By Lisa Zengarini
The Conference of European Justice and Peace Commissions (‘Justice & Peace Europe‘), has joined its voice to the call for an immediate end to the use of force against peaceful protesters in Myanmar and for a return to democracy in the country.
After a month of peaceful demonstrations against the military coup, which deposed National League for Democracy (NLD) leader Aung San Suu Kyi on February 1, violence dramatically escalated on Sunday with the killing of at least 18 protesters. The violence was strongly condemned, amongst others, by the UN human rights office (OHCHR).
Card. Bo: hatred never drives away hatred
On the same day, Cardinal Charles Bo of Yangon, president of the Bishops Conference of Myanmar, launched a new heartfelt call to stop the violence and for reconciliation. In his homily for the Second Sunday of Lent, he stressed the need to “return to the hard life of creating hope and peace”, saying that all Myanmar’s people should enter into a “mind-set of reconciliation and dialogue”. He warned that “only love” and that “an eye for an eye makes the whole world blind”.
Justice & Peace Europe: seek the common good
In their statement, the European Justice and Peace Commissions express concern on latest reports indicating a significant increase in violence and the casualties and suffering arising for society and citizens and convey their “support to the people of Myanmar in their defence of democracy” and “solidarity with the peaceful protesters”.
They join Pope Francis’s appeal of February 7 to those having political responsibility to “show sincere willingness to serve the common good, promoting social justice and national stability in view of a harmonious and democratic coexistence”.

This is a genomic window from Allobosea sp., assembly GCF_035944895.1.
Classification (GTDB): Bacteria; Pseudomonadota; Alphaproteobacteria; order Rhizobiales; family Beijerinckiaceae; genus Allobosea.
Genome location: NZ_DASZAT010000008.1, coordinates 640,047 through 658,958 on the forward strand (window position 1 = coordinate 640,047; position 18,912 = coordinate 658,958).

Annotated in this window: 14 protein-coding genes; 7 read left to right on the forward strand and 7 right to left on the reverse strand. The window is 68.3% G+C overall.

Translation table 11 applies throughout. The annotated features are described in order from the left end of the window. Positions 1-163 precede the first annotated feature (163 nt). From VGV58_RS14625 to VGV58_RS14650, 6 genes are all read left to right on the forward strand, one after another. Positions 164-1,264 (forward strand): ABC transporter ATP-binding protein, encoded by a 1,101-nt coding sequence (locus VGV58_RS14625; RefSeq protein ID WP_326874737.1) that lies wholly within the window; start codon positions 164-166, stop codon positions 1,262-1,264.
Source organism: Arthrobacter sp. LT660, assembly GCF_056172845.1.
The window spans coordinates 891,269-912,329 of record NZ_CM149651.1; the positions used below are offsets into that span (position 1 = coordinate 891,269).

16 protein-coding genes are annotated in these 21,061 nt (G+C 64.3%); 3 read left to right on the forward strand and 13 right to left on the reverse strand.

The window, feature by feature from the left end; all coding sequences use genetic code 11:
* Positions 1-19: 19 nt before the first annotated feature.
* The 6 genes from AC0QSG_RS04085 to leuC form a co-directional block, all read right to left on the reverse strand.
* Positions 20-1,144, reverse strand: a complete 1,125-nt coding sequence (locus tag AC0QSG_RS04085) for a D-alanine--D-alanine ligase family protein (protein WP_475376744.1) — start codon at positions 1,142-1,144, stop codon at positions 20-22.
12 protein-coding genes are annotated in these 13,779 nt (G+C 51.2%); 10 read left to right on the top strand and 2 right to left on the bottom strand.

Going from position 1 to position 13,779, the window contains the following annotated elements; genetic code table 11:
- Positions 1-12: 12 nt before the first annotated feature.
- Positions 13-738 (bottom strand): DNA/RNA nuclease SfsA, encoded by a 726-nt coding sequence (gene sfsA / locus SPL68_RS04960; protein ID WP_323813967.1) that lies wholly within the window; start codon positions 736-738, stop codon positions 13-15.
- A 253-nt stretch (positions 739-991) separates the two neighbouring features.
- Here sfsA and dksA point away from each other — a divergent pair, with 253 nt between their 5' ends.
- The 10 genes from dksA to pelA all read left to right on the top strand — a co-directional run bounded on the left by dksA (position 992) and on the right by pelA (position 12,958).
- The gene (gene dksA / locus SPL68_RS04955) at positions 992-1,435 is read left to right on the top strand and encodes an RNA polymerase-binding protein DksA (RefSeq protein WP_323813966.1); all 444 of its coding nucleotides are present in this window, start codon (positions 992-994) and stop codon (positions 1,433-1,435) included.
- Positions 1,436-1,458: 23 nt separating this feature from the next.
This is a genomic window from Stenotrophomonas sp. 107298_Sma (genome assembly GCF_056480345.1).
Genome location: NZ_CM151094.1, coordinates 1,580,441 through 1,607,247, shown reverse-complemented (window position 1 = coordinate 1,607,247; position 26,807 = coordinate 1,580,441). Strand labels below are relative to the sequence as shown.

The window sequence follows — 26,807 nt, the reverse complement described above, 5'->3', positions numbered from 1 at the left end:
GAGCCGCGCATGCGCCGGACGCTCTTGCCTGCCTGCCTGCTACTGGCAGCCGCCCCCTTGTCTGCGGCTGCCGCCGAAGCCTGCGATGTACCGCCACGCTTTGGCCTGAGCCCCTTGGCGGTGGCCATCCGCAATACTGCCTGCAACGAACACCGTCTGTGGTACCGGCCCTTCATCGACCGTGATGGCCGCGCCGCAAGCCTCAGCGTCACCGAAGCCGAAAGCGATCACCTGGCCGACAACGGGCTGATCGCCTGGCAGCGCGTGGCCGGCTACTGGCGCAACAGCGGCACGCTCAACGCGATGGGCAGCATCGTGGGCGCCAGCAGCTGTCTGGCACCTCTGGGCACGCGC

Return to democratic rule, dialogue
Justice & Peace Europe also urges a “prompt release of all political prisoners” and supports the call of the Catholic Bishops of Myanmar to the military authorities “to refrain from violence and seek reconciliation, while adhering to democratic principles and fully respecting human rights, including the right to life, the prohibition of torture, the freedom of assembly, media and expression”.
Welcoming the recent conclusions of the Council of the European Union on Myanmar, the European Justice and Peace Commissions finally encourage the EU “to use all channels of dialogue with key stakeholders in view of facilitating a peaceful and swift reinstatement of power to legitimate democratic institutions”.
Since the military coup, more than 350 people have been arrested, including Aung San Suu Kyi, on charges of illegally importing walkie-talkies and of organizing illegal protests during the COVID-19 pandemic, and many other officials, activists and religious.